Advice About Cvs And Portfolios

  • Do Fantasy Projects: I could not stress this enough, both as someone who did that as I was starting, as with my current job as Creative Director where I actually evaluate designers’ CVs. You have to start somewhere, and nobody will give you a job out of nowhere (unless your uncle works at an agency or something). So you want to make book covers? Create a cover for one of your favorite books and put it on your portfolio. Or maybe you want to illustrate articles for The New York Times? Read an article and try to come up with an illustration for it. If you do this enough, you’ll get good at it. And you’ll prove to future clients that you have the tools the experience to get the job done. It will be way easier for them to give you a chance.
  • Have Focus: Nowadays, while reviewing portfolios, one of my biggest problems is figuring out: what does this person actually do? What is she or him good at? It’s common at the beginning of your career to shoot aimlessly in every direction in the hope that something sticks. I get to have a magazine project in most portfolios, a pointillism illustration they did on their wall, a logo. The thing is: nobody is good at all of this. I once read an interview with an illustrator that said that most clients come for him looking for a retake of a project he already did. For example, if he illustrated The Beauty and the Beast, someone might come with a commission for Cinderella in this style. And this is so true. A client will never know if you can build a website design if all you have in your portfolio are logos. So it would be best if you focused on whatever area you want to work in.

Following this logic: don’t put everything you’ve ever done on your portfolio. Ensure that everything in there is because you’re proud of it and would gladly do it again on a new job. For example, I’ve done a lot of editorial design in my career, but I hate it. It is something I’m not passionate about and is far from being one of my specialties. As a result: you won’t see any editorial design pieces on my portfolio. If you see my portfolio, you will easily understand that I work on branding and illustration. These are my specialties. This is how I differentiate myself and why clients come to me. And if a client still comes for me with editorial design work in mind, I’d gladly recommend a better friend and would love to work on it.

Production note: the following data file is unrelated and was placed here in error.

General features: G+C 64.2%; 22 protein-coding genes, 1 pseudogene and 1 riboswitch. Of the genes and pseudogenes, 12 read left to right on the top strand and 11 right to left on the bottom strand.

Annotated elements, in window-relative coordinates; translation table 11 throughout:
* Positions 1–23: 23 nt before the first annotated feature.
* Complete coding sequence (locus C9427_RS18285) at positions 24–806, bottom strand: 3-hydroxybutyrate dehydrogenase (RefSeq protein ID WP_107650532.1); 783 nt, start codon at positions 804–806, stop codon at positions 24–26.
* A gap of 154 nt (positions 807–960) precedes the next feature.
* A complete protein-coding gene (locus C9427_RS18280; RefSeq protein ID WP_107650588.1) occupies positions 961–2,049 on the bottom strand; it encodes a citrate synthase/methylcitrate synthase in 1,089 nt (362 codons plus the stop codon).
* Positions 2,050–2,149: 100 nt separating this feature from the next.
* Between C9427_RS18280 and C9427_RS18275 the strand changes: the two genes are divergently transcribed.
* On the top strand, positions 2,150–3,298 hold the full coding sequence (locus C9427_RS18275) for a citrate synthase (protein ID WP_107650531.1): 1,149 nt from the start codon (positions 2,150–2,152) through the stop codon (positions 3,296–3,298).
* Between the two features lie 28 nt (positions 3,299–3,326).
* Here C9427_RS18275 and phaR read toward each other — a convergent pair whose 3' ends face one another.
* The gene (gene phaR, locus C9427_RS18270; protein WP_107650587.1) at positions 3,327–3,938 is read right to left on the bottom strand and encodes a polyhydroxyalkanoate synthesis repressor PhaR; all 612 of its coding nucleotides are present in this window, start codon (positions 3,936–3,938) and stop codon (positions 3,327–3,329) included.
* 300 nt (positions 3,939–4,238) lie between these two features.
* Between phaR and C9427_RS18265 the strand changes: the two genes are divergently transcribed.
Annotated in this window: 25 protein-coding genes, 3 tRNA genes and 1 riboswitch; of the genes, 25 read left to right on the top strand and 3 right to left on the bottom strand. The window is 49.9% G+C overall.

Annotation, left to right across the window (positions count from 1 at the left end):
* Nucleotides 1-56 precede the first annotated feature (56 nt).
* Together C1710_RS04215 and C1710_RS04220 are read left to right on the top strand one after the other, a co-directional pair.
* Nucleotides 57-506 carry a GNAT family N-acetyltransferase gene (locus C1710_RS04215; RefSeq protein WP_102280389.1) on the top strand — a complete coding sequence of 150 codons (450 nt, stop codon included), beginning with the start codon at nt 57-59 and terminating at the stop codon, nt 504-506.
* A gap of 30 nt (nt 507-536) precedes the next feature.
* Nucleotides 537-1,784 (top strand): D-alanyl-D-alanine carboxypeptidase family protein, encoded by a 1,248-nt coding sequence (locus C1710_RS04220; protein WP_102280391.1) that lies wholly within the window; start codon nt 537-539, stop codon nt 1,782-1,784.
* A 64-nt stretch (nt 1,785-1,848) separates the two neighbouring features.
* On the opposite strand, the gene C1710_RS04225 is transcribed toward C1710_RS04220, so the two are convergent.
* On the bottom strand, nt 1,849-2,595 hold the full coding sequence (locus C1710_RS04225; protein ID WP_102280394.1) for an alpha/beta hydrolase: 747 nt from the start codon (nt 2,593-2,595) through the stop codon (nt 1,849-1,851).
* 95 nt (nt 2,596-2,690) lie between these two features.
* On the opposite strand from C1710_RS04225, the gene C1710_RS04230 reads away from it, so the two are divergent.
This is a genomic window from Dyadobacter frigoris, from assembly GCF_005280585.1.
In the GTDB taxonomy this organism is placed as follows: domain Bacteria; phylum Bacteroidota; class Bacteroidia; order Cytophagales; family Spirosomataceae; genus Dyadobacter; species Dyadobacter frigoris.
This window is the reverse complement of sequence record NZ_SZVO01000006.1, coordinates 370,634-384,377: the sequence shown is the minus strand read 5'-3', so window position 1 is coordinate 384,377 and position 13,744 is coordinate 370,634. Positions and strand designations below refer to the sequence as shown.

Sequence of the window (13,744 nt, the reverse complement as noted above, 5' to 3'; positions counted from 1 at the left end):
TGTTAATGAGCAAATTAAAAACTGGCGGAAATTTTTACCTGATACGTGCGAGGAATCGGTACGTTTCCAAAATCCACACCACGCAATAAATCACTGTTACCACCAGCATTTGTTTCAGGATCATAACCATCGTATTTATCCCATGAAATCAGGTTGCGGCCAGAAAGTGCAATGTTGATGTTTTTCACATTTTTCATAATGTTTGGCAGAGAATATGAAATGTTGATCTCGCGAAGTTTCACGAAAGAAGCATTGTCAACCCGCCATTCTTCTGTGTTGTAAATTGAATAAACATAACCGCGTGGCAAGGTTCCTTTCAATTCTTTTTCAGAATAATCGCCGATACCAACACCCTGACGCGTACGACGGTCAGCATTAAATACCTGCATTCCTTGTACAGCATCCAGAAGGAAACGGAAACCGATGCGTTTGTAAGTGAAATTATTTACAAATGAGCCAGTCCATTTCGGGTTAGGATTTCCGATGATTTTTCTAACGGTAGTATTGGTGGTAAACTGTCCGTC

Also, Behance is a great network for designers, illustrators, and creatives alike. There you can show your entire process, and this counts a lot while applying for a job. Right now, I’m looking for an intern, and I know that by definition, the person won’t have that much experience. So I’m much more interested in seeing their process, what they think while doing their projects, and their influences. A technique I can teach them. But I don’t have time to educate them on influences and think like a designer.

How To Keep Yourself Updated?

C’mon people we live in an online world so we have no excuses for not researching. That being said I’d recommend:

  • Skillshare (online classes) – DKNG (illustration) , Aaron Draplin (design) , Victo Ngai (illustration), Yuko Shimizu (illustration), Daniel Scott (UI), Chipp Kidd (design), Paula Scher (design)

  • Podcasts – Radio Juxtapoz, The Futur with Chris Do, Being Freelance, Backstage (com Marina Colerato)

  • Newsletter – not exactly a newsletter, but Muzli is a browser plugin that shuffles art inspiration daily from the web, so every time you open a tab, there’s something new to discover

  • Websites – Abduzeedo, Under Consideration, Juxtapoz

  • CONTACT site :
  • Friends/colleagues who I would like to see share their story –

Also read How I Became a Digital Designer & Illustrator

How I Became A Illustrator In A Country Where Illustration Isn’t A Field?